This site is dedicated to a group of math teachers who use twitter and who blog. They have formed a community and share ideas with each other. They have become friends. It is a place to get great ideas and share great ideas with other math teachers.
It is important as a teacher to get new ideas and one of the best ways to do this is to follow other math teachers on Twitter and read other math teachers’ blogs. Maybe someday you will be one of the math teachers that people are following and getting ideas from—how cool would that be?
There is a list of suggested people to follow, based on their interest areas. This is going to be helpful and provide me some new blogs to watch and people to follow on Twitter.
There was some great advice on privacy concerns on Twitter and with Blogging.
One of the best pages was “Cool Things we have done together.” This is a great resource of people to follow on Twitter and blogs to read. I am about to start a blog—maybe later this semester. I certainly love how the Technology blog is going so far.
This is the blog of Sam Shah, Math Teacher. “Continuous everywhere but differentiable nowhere.” He also has a lot of information about himself—basically he has created an electronic portfolio on here. There is more and more talk about what your electronica persona is—do you have one? Do you want one?
I was searching through the site and found the following two subsites helpful and something that we may want to look at in class, http://samjshahportfolio.wordpress.com/8-smartboards/
Yes, I think that it makes me wonder about my internet presence and do I want to have one. Have you googled yourself—what comes up? Is it more than just your Facebook page?
Yes, again it makes me wonder if I should create a blog and create an electronic presence. Of course, the questions that I am asking is, “Do I know enough to do this? Do I truly have information to contribute that would help other teachers?”
Explains a process that Sam Shah created to help other teachers begin blogging. He emailed them a prompt each week. This was a 4-week process, where they were sent a prompt each week. The number of people responding each week decreased as the 4 weeks went on.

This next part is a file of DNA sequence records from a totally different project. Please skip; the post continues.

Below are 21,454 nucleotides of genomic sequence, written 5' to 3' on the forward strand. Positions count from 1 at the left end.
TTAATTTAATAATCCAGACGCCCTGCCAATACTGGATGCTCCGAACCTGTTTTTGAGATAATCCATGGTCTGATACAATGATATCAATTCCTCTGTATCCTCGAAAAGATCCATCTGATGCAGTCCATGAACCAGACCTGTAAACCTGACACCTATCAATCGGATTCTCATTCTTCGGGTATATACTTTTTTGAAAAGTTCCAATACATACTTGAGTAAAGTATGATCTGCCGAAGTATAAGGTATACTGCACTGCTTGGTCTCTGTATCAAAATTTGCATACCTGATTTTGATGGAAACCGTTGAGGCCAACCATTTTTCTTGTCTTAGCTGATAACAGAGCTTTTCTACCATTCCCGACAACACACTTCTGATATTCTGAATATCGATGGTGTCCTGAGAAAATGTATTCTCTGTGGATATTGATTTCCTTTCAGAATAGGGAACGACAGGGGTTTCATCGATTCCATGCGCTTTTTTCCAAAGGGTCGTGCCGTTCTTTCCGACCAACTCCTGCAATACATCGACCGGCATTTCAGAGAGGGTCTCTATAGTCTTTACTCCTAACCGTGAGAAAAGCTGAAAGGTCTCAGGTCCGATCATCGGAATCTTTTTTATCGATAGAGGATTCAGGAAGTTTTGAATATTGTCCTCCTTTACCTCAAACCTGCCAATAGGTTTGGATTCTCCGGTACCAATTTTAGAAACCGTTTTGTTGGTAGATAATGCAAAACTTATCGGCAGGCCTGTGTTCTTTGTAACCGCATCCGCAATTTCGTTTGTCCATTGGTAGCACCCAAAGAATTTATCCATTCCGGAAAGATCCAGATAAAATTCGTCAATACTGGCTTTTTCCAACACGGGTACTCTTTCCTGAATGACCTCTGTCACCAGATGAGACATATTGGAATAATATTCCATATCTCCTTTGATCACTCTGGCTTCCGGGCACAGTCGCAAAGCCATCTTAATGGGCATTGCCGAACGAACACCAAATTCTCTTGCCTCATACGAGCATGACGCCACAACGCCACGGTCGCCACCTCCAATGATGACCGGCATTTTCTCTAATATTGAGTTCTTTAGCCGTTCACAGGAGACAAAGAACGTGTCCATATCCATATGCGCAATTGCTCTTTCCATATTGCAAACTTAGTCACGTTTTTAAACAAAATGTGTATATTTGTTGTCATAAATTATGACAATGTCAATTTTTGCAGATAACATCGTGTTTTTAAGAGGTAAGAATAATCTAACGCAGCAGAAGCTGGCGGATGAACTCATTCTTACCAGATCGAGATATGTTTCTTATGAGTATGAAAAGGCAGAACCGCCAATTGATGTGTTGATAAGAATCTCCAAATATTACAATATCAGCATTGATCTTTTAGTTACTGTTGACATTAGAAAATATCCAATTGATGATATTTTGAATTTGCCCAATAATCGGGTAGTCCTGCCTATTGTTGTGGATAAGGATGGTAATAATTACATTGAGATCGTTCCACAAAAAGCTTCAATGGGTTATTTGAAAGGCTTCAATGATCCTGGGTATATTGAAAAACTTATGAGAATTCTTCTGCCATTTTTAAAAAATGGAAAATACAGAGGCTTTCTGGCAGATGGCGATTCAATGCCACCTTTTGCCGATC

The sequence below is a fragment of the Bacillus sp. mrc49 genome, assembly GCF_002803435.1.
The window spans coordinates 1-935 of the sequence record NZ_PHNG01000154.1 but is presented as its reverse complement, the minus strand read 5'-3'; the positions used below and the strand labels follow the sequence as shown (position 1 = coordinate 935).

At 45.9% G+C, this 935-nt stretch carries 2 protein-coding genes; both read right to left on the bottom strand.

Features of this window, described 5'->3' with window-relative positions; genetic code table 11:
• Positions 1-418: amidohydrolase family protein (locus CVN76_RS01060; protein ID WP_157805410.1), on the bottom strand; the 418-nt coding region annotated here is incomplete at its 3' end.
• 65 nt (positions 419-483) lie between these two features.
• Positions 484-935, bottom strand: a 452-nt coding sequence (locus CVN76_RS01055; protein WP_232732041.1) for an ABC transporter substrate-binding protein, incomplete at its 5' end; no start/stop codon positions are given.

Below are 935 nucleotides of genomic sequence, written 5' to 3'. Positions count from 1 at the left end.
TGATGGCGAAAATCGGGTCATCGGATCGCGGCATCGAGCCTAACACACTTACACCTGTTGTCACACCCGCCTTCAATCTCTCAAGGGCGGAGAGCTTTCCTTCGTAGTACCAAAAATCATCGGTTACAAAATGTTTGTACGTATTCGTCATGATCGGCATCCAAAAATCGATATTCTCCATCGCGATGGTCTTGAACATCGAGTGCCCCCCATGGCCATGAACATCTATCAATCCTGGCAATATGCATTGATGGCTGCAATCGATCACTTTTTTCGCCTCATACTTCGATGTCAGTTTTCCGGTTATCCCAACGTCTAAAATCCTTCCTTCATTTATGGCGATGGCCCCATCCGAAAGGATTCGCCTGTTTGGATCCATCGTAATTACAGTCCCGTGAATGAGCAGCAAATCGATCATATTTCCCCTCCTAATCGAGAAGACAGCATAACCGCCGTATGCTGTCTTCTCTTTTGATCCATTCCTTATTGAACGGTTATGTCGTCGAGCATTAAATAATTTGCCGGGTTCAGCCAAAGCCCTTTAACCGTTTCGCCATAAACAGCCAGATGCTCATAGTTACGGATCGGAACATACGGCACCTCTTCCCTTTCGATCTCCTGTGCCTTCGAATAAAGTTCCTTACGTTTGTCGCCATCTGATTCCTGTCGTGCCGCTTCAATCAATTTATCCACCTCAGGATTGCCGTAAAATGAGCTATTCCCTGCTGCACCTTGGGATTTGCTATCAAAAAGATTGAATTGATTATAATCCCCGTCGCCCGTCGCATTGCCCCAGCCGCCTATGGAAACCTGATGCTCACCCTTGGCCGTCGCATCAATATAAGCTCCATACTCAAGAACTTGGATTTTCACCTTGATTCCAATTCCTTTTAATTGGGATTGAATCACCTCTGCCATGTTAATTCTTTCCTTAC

I think, like many of you, I am worried about blogging and what to say. This website with the email prompts has reassured me that you are not being judged by what you say. A blog isn’t so much about other people as it is an opportunity for you to reflect on yourself and your teaching.
A blog may not be something that you want to tackle your first year as you will be so busy, but it might be something to do your second year. Of course, it might be interesting to have both the first year and then the second year you can go back and reflect on things you have changed.
A Physics/Math teacher in Iowa has switched from normal grading to standards based grading. He talks about what Standards-Based grading means and his journey to do it. This idea places the emphasis on learning rather than the grade. I completely agree with it.
Standards-Based Grading allows students to “re-do” quizzes. I have been opposed to this idea for some time, but after reading this website, it actually makes sense to me. I have always been a teacher that focuses on learning rather than the grade. If I really want to know if a student learned a concept, why not let them demonstrate that to me later (retake the quiz). I think that this website may have changed my view on things.